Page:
Small Watercolor Sketches Reap Big Rewards

Working on a small painting is similar to producing a short film, as opposed to creating a larger painting, which is more like releasing a big-budget movie. The areas of coverage are smaller, thus increasing the margin for error. I consider my small watercolor figure paintings a step up from a sketch and a step down from a highly finished larger work. It’s important for me to keep the small works in perspective, in order to avoid the temptation to overwork them in an attempt to implement unneeded details. The smaller brushstrokes require discipline, which assists me when I’m working in confined areas in larger paintings. Leaving the background white, as I’ve done with Diana, gives the illusion of space, as opposed to adding a dark background, which would have closed the composition and made it appear smaller.

“Diana” (watercolor on paper, 5 x 5 in.)

The practice of sketching is a leisurely activity that should be enjoyed. It can be a bonding experience with fellow artists or a solitary experience, working in a journal. Either way, you should not feel the need to complete the sketch or come away with a masterpiece. There is freedom in making mistakes and attempting a new technique you wouldn’t attempt in your serious work.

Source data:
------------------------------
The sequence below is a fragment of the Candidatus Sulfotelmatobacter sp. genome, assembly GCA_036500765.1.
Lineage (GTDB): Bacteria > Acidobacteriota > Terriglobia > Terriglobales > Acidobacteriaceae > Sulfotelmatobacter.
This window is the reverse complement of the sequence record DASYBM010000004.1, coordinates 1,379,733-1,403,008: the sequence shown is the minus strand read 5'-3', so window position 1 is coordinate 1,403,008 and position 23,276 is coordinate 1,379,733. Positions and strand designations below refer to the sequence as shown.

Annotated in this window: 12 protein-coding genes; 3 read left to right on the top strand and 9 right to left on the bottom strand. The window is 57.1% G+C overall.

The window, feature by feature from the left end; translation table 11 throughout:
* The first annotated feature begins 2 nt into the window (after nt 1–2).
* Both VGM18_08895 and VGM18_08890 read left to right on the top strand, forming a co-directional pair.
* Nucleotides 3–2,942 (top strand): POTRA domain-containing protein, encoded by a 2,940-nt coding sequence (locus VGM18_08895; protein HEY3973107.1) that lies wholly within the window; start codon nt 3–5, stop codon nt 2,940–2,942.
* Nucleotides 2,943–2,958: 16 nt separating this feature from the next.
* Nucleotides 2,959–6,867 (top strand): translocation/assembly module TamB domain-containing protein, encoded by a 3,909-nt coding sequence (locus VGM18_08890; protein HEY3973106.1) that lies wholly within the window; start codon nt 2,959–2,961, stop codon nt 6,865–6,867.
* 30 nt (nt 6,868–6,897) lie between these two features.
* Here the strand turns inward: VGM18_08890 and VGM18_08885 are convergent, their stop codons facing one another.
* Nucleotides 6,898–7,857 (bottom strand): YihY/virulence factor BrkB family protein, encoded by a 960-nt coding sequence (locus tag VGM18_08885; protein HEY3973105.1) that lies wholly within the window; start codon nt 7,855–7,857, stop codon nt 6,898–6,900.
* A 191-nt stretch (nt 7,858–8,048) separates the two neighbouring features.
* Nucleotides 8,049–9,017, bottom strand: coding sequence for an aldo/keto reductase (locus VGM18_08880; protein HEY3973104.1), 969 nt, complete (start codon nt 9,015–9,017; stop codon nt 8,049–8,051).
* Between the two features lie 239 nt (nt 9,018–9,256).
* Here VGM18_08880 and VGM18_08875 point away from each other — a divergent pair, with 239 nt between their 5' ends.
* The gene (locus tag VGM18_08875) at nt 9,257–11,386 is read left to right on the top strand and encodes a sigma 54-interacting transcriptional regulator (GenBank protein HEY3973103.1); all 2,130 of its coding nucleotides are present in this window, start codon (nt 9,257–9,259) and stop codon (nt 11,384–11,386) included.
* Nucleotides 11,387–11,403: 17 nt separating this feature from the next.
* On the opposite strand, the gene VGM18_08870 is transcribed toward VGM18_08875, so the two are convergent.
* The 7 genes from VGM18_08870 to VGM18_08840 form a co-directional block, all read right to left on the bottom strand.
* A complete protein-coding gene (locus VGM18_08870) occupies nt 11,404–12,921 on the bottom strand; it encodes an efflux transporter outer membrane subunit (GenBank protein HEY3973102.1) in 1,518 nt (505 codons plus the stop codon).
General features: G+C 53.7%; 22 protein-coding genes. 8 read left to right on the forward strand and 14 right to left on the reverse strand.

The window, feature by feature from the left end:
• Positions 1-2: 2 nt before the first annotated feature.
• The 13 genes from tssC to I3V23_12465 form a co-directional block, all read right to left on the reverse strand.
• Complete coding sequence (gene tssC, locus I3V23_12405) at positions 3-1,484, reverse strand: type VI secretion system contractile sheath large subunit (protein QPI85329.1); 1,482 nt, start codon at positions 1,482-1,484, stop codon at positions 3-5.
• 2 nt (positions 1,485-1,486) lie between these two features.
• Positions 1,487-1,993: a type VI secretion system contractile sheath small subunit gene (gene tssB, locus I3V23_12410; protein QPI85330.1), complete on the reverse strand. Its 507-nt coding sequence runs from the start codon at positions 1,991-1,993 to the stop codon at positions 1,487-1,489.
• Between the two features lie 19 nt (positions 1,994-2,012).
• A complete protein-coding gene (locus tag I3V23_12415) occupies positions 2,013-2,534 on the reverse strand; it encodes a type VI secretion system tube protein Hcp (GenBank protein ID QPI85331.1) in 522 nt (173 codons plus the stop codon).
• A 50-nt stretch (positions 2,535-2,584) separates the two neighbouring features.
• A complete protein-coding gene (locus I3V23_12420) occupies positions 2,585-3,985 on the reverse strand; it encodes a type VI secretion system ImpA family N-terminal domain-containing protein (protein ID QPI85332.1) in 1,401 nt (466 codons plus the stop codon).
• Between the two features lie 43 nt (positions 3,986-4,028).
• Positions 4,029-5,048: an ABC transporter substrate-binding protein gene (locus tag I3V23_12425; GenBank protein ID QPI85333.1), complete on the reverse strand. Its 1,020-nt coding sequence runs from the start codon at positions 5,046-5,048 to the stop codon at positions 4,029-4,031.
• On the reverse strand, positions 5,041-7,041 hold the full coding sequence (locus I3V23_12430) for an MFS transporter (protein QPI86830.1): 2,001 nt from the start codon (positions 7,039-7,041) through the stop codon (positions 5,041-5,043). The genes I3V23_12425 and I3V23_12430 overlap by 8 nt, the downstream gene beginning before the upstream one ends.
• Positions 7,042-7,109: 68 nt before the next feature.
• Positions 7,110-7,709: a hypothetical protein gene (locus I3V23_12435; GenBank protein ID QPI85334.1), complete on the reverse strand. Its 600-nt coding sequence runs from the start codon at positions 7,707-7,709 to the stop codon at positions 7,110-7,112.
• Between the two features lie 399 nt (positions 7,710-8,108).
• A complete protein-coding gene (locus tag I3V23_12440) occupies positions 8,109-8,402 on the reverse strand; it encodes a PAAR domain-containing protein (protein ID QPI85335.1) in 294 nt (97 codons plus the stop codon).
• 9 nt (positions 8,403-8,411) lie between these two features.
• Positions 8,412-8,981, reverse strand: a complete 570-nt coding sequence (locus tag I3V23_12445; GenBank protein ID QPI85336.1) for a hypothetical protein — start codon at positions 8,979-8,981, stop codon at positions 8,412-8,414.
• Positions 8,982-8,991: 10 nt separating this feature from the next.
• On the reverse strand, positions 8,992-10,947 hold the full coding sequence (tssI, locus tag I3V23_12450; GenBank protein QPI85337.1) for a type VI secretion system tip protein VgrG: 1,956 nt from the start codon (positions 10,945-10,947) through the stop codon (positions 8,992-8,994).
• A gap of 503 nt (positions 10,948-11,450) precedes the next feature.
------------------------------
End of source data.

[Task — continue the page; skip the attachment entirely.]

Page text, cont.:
“Anya” (watercolor on paper, 14 x 20 in.) My finished watercolors may seem to have a high level of control throughout the process; however, they are painted loosely, with bursts of exuberance in the early stages.

Sketching allows me to push boundaries and introduce working methods I would like to implement in my finished works. In Diana, I challenged myself to work the entire painting using burnt umber and French ultramarine with only one finishing glaze of fresh tone. The result is the appearance of more light in the highlighted areas of the model’s face.

“Sophie” (watercolor on paper, 14 x 14 in.) When creating this sketch, applied a light wash of Payne’s gray and burnt umber on the top of the paper, which gave the painting a cool tone. The successive layers of the flesh tone and hair included Payne’s gray in the color combinations, which enhanced the coolness of the painting.

My watercolor sketches such as Anya rely upon loose applications of color, and I allow the white of the paper to show through more than I would in my highly rendered works. Sometimes, however, I start with a light wash over the entire sheet of paper, as I did with Sophie, It all depends upon the manner in which I decide to build up the tones in a sketch. I enjoy having the ability to begin a painting in an unorthodox manner and the option to stop working on it whenever I choose. Creating a visual diary relieves the pressure of presenting your efforts to the public. In essence, it’s an investment into your maturation as an artist.

Watch Mario Robinson demonstrate his process in this Liliedahl art workshop video  “Portrait Painting Techniques That Tell a Story.”

Excerpted from Lessons in Realistic Watercolor. A Contemporary Approach to Painting People and Places in the Classical Tradition, by Mario Andres Robinson (Monacelli Studio, New York, NY, 2016). Copyright ©2016 Mario Andres Robinson. All rights reserved. Excerpted with permission from Monacelli Press ( in the June-July 2016 issue of PleinAir Magazine.


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